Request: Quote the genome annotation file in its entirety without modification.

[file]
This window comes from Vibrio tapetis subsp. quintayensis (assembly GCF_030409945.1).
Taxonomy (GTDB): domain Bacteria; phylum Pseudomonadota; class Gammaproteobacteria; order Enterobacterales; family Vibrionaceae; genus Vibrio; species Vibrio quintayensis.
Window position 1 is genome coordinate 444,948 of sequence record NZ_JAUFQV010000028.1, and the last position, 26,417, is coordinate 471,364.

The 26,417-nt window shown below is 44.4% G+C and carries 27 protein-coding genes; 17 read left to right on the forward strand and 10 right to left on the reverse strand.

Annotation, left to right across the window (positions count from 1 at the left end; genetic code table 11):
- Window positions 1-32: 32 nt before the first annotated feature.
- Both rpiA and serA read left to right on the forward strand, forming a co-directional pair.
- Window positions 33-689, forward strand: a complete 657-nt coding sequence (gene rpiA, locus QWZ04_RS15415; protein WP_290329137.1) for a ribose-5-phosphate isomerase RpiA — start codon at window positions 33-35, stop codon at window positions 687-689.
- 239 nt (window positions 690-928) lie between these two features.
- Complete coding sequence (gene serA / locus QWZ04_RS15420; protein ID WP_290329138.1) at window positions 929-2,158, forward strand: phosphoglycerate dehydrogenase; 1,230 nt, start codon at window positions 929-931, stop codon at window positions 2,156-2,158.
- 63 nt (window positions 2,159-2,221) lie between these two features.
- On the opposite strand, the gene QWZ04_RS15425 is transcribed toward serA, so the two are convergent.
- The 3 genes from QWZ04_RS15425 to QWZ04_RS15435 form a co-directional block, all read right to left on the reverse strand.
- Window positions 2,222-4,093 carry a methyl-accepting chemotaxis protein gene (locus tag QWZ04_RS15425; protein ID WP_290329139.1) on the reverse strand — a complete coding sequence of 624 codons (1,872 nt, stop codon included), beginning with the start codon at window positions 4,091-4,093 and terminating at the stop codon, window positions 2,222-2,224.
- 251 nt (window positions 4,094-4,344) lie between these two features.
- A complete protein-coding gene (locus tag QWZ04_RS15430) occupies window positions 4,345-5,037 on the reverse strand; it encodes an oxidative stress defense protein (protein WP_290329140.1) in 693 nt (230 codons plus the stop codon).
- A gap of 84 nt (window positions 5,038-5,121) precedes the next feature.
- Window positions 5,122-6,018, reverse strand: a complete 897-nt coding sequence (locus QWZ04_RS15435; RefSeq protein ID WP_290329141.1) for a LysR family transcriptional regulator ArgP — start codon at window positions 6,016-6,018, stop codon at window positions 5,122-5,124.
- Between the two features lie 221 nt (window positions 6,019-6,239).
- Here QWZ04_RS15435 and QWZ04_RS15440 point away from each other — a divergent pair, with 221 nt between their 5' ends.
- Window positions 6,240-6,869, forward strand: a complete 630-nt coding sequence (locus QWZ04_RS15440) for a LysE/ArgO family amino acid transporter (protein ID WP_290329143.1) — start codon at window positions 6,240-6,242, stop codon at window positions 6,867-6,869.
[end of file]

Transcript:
This window comes from Vibrio tapetis subsp. quintayensis (assembly GCF_030409945.1).
Taxonomy (GTDB): domain Bacteria; phylum Pseudomonadota; class Gammaproteobacteria; order Enterobacterales; family Vibrionaceae; genus Vibrio; species Vibrio quintayensis.
Window position 1 is genome coordinate 444,948 of sequence record NZ_JAUFQV010000028.1, and the last position, 26,417, is coordinate 471,364.

The 26,417-nt window shown below is 44.4% G+C and carries 27 protein-coding genes; 17 read left to right on the forward strand and 10 right to left on the reverse strand.

Annotation, left to right across the window (positions count from 1 at the left end; genetic code table 11):
- Window positions 1-32: 32 nt before the first annotated feature.
- Both rpiA and serA read left to right on the forward strand, forming a co-directional pair.
- Window positions 33-689, forward strand: a complete 657-nt coding sequence (gene rpiA, locus QWZ04_RS15415; protein WP_290329137.1) for a ribose-5-phosphate isomerase RpiA — start codon at window positions 33-35, stop codon at window positions 687-689.
- 239 nt (window positions 690-928) lie between these two features.
- Complete coding sequence (gene serA / locus QWZ04_RS15420; protein ID WP_290329138.1) at window positions 929-2,158, forward strand: phosphoglycerate dehydrogenase; 1,230 nt, start codon at window positions 929-931, stop codon at window positions 2,156-2,158.
- 63 nt (window positions 2,159-2,221) lie between these two features.
- On the opposite strand, the gene QWZ04_RS15425 is transcribed toward serA, so the two are convergent.
- The 3 genes from QWZ04_RS15425 to QWZ04_RS15435 form a co-directional block, all read right to left on the reverse strand.
- Window positions 2,222-4,093 carry a methyl-accepting chemotaxis protein gene (locus tag QWZ04_RS15425; protein ID WP_290329139.1) on the reverse strand — a complete coding sequence of 624 codons (1,872 nt, stop codon included), beginning with the start codon at window positions 4,091-4,093 and terminating at the stop codon, window positions 2,222-2,224.
- 251 nt (window positions 4,094-4,344) lie between these two features.
- A complete protein-coding gene (locus tag QWZ04_RS15430) occupies window positions 4,345-5,037 on the reverse strand; it encodes an oxidative stress defense protein (protein WP_290329140.1) in 693 nt (230 codons plus the stop codon).
- A gap of 84 nt (window positions 5,038-5,121) precedes the next feature.
- Window positions 5,122-6,018, reverse strand: a complete 897-nt coding sequence (locus QWZ04_RS15435; RefSeq protein ID WP_290329141.1) for a LysR family transcriptional regulator ArgP — start codon at window positions 6,016-6,018, stop codon at window positions 5,122-5,124.
- Between the two features lie 221 nt (window positions 6,019-6,239).
- Here QWZ04_RS15435 and QWZ04_RS15440 point away from each other — a divergent pair, with 221 nt between their 5' ends.
- Window positions 6,240-6,869, forward strand: a complete 630-nt coding sequence (locus QWZ04_RS15440) for a LysE/ArgO family amino acid transporter (protein ID WP_290329143.1) — start codon at window positions 6,240-6,242, stop codon at window positions 6,867-6,869.